I suppose the big change was going from pen and ink line drawings to photo topos. I’ve tried to keep line drawings alive—so a lot of the guides that I publish will have drawings by Malc Baxter in them—a guide-book artist who has been illustrating guides for over 60 years.

"There’s nothing like looking at a book—when you open a new book and it smells of ink—there’s just something about it you can’t replicate—it’s a physical thing."

The illustrations are so much nicer, and from a practical point of view, the drawings do a better job because you can emphasise features. Virtually all of the guidebook artists were climbers—and good climbers too—and they knew what features were important and what wasn’t. So I think the illustrations are better, but they’re not used as much now because of how time consuming they are. They’re just not practical in this day and age, but I think they’re a lot better, and much more pleasant to look at. It was around the mid-90s when illustrations started dropping off.

There’s trends or shifts in printing too over the years—it’s the same with zines or magazines and how you can kind of date things by how they were printed. Was there a heyday for the guidebooks when you think they were at their peak?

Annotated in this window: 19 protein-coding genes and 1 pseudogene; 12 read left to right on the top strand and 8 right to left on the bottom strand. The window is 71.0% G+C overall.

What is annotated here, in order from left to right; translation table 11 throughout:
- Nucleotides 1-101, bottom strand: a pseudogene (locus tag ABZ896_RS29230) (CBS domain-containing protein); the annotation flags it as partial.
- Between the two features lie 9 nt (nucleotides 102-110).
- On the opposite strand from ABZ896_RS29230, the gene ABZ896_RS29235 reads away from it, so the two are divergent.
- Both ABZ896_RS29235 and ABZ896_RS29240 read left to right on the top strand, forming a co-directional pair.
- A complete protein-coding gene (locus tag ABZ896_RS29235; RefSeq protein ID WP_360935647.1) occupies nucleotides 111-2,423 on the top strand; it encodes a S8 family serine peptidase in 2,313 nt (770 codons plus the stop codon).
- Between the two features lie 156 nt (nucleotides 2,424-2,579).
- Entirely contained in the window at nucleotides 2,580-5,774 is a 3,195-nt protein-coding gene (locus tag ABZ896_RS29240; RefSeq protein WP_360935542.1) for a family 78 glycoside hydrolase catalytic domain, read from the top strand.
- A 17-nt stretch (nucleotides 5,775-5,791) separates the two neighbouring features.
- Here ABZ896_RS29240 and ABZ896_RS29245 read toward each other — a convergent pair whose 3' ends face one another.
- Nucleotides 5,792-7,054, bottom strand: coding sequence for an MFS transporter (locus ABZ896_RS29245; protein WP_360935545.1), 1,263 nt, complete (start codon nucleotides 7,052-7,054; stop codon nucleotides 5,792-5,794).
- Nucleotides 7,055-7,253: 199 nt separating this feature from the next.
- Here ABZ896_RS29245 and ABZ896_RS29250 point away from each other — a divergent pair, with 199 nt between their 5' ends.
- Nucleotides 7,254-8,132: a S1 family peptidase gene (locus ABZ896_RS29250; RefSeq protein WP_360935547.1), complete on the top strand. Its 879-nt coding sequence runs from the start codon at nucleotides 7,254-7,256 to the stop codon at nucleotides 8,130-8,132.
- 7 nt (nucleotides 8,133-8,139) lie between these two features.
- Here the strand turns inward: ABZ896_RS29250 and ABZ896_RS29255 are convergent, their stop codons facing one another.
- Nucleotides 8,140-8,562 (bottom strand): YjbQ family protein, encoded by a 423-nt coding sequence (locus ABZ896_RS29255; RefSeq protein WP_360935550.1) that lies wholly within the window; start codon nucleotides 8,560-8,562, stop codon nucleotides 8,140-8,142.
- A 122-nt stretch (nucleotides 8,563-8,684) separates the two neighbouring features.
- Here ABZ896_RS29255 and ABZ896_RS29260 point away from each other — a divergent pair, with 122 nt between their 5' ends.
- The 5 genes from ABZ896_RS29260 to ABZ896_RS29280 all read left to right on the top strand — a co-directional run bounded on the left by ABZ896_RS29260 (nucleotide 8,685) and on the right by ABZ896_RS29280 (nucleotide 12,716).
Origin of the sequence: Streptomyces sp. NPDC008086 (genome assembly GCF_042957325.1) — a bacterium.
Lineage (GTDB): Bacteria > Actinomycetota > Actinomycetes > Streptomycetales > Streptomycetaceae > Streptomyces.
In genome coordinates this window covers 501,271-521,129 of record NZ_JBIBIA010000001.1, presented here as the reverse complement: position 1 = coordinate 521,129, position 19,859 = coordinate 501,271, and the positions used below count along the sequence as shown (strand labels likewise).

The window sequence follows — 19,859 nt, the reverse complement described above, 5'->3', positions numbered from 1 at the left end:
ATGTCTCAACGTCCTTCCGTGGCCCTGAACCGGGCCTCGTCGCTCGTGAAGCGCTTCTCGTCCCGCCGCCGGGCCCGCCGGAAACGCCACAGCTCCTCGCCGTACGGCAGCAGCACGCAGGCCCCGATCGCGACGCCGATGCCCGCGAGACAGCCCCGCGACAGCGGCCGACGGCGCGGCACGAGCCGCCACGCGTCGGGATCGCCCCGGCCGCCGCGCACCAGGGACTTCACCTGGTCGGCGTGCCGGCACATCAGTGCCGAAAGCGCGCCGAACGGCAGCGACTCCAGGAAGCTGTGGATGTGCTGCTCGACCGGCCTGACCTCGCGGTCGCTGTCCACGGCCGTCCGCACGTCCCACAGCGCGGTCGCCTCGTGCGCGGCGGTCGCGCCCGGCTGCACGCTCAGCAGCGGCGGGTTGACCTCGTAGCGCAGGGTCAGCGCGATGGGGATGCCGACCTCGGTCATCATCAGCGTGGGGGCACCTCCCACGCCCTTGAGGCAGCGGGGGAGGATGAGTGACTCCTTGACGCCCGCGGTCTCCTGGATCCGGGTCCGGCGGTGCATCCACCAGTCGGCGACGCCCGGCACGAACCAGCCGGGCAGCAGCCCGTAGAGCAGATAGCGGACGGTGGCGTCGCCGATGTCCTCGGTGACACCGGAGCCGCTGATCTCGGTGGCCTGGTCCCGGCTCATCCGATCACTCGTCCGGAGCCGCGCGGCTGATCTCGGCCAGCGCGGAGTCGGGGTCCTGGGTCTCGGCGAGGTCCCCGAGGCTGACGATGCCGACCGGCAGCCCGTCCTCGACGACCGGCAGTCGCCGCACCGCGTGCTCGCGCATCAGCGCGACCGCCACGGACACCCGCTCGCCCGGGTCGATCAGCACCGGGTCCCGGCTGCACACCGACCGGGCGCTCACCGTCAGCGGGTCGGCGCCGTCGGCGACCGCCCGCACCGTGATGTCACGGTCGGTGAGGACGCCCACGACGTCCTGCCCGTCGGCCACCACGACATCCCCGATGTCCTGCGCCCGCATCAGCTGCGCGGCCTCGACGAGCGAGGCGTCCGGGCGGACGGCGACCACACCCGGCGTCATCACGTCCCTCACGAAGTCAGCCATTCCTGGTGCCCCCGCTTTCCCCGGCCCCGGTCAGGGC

That’s a hard question to answer, because at different times, different elements really shone. There’s no question that the overall quality regarding guidebooks is in a different league to the 70s and 80s. Rockfax have got it down to a tee. But then there are so many privately published ones too—it’s a big job to put a guidebook together, but it’s relatively easy now with digital printing and print-on-demand.

Is that the beauty of them? They’re made by passionate climbers, not someone trying to make money.

Exactly. There’s a lot of love that goes into these books. There are exceptions, and some of the bigger companies produce guidebooks to make money—but yeah, I didn’t spend seven months creating my guidebook to make money. I actually worked out how much I made on that, and it was something like 12p an hour! These things are real labours of love, which does make them very special.